Integrated sustainability assessment of social and technological innovations towards urban food systems

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#mysusturbanfoods is an Instagram campaign that aims to collect the ideas and examples of sustainable practices in urban food systems around the Globe. Tell us what makes urban food systems more sustainable and tag us to be featured in the account.


Best shots will be included in the final exhibition of the H2020-MSCA Susturbanfoods project in May 2018 – Bologna (Italy).

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January 2018: Training, data collection, and dissemination activities of Susturbanfoods

With the new year, we have started the last phase of the Project, we are performing the Assessment of the case studies while collecting some missing data. In parallel, we are completing dissemination and traning activities around Europe.


Data collection:

  • Arvaia (CSA, planned agriculture, Bologna, Italy
  • AgroParisTech rooftop garden, third session of data collection, Paris, France
  • New case study: Azienda agrícola Floema (Social innovation, farmer-consumer distribution via WhatsApp), Bologna, Italy


  • Seminar at AgroParisTech, Paris, France: “Sustainability assessment of social and technological innovations in urban agriculture” for researchers and HEI students



Outreach events: Participation in the first meeting of the “Aquaponics network of North Rhine-Westphalia”

Yesterday 18th May, SustUrbanFoods joined the first meeting of the “Aquaponics network of North Rhine-Westphalia” to talk about the sustainability of aquaponics and the case studies of aquaponics systems within the project.

The event was organized by Aufbruch am Arrenberg, the association die Urbanisten and the SWUAS university within the framework of the ERASMUS+ Urban Green Train project, as a multiplier event.

The goal of the event was to exchange expertise and experiences between the administration, aquaponics companies, associations and NGOs, service companies and academics of the sector. The three axis of the meeting were the following:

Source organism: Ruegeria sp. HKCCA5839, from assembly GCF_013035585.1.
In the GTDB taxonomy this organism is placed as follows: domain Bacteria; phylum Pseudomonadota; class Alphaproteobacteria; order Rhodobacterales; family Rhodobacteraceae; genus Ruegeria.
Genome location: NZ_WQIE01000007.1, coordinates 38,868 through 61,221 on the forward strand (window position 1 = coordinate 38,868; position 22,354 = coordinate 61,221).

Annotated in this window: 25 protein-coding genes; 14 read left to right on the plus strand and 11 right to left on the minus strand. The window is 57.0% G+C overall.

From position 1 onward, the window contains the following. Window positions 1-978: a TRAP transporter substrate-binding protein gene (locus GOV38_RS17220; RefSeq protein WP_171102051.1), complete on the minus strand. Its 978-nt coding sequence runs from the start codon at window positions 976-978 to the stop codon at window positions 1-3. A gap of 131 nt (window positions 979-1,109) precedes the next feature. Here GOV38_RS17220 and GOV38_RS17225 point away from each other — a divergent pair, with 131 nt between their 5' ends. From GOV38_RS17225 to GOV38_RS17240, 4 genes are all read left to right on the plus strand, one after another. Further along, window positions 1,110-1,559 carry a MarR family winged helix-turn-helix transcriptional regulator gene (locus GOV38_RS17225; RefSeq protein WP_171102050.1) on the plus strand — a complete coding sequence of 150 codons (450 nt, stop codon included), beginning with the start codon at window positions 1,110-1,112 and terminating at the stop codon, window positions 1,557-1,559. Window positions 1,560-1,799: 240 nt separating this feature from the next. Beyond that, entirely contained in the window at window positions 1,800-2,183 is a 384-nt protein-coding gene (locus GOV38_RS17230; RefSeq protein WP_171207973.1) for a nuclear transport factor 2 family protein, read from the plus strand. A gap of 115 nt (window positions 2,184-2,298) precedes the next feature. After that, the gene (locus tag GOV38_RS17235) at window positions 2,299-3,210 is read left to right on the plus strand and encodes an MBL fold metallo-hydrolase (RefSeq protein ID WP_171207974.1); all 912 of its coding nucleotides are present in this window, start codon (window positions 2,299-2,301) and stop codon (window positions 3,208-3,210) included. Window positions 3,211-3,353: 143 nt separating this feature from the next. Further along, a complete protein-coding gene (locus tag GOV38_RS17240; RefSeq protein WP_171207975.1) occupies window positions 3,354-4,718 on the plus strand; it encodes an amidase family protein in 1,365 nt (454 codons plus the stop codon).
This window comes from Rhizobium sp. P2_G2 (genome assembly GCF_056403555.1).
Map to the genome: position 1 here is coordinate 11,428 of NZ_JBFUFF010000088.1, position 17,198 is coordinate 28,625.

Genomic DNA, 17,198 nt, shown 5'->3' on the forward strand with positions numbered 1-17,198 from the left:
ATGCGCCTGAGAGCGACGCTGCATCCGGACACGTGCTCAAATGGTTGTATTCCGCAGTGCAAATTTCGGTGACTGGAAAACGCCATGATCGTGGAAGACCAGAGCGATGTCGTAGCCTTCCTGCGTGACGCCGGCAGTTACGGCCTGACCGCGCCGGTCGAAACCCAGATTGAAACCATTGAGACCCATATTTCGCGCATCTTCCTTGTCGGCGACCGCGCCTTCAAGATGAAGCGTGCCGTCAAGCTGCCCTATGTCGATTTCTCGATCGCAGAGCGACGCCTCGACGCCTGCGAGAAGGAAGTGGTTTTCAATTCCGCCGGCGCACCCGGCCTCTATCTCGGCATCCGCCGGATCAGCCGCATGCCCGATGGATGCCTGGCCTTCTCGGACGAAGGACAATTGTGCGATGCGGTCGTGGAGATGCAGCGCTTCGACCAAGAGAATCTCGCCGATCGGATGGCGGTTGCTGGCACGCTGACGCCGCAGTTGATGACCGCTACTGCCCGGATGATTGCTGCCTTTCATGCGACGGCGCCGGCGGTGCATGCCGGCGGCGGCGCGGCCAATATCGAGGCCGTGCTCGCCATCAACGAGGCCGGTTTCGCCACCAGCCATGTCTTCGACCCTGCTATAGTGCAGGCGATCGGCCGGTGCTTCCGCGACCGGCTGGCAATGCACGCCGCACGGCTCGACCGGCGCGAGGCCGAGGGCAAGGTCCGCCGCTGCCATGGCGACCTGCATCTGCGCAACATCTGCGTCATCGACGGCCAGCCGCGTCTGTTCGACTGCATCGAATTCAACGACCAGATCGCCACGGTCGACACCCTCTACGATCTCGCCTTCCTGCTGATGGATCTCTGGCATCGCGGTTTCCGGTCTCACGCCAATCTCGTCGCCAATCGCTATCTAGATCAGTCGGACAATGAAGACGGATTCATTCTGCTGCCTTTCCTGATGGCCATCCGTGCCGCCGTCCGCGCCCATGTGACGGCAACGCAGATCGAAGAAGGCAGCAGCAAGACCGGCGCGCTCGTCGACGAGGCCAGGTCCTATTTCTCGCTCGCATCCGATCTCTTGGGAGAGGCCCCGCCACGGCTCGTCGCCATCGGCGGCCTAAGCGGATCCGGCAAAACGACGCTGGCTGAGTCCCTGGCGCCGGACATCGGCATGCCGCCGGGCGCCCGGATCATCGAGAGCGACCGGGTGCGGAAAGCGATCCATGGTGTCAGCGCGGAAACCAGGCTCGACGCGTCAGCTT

• How can aquaponics contribute to sustainable food production?
  • Which social and labor market-relevant opportunities open up?
  • Which bodies are involved when an urban aquaponics project is to be implemented?


  • 9:00 am Get-together
  • 9:30 am Welcome
  • 9:50 am What is Aquaponik – Rolf Morgenstern
  • 10:00 am The Urban Green Train Project – Bernd Pölling
  • 10:20 am Sustainability of Aquaponics – Dr. Esther Sanyé-Mengual
  • 11:00 am Break and exchange
  • 11:30 am Climate Expo – Michael Walther
  • 11:40 am The Aquaponik Verband – Mandy Schreck
  • 12:00 hrs Aquaponik Manufaktur – Ingo Bläser
  • 12:10 am Integrated Pest Management – Dr. Peter Dapprich
  • 12:30 am Aquaponics and Social Work – Yvonne Fischer
  • 12:50 pm lunch break and exchange
  • 1:45 pm Panel discussion: Mandy Schreck, Jörg Heynkes, Rolf Morning Star, Peter
    Dapprich, Mrs. Bonitz (?)
  • 2:30 pm The project Arrenbergfarm – Jörg Heynkes
  • 14:40 h Plantastik – Niels Rehkop
  • 14:50 am Aquaponics at the FH Soest – Rolf Morgenstern
  • 15:10 Food Safety – Dr. Eberhard Büker
  • 15:30 h Plant Nutrition – Wolfgang Grüne
  • 15:45 Coffee and closing day

Case study: DIE URBANISTEN aquaponics system – Dortmund (Germany)

Location: Dortmund, Germany
Typology: Modular protected aquaponics
Urban area: Urban
Innovation type: Technological innovation
Main functions: Water recirculation – Polyculture – Research



The aquaponics system of die Urbanisten is placed in the Union Gewerbehof in Dortmund. It was implemented in 2013 for demonstrative purposes. The installation consists of a 22m2 unheated greenhouse made of aluminum, plastic and glass, where the aquaculture and soil-less production are integrated. On the on hand, the aquaculture production is performed in a 1m3 IBC container and water is filtered by biological and mechanical processes. On the other hand, the soil-less production system is done on expanded clay in polyethylene boxes.


Crops: Tomatoes, Mint, Lettuce, Arugula, Lettuce, Lemon balm, Basil (African blue), True Water Cress

Fish: Grass Carp (Ctenopharyngodon idella), Tench (Tinca tinca)

Techniques: Aquaponics production: Aquaculture tank with filters (biological & mechanical) + Soil-less vegetables production with expanded clay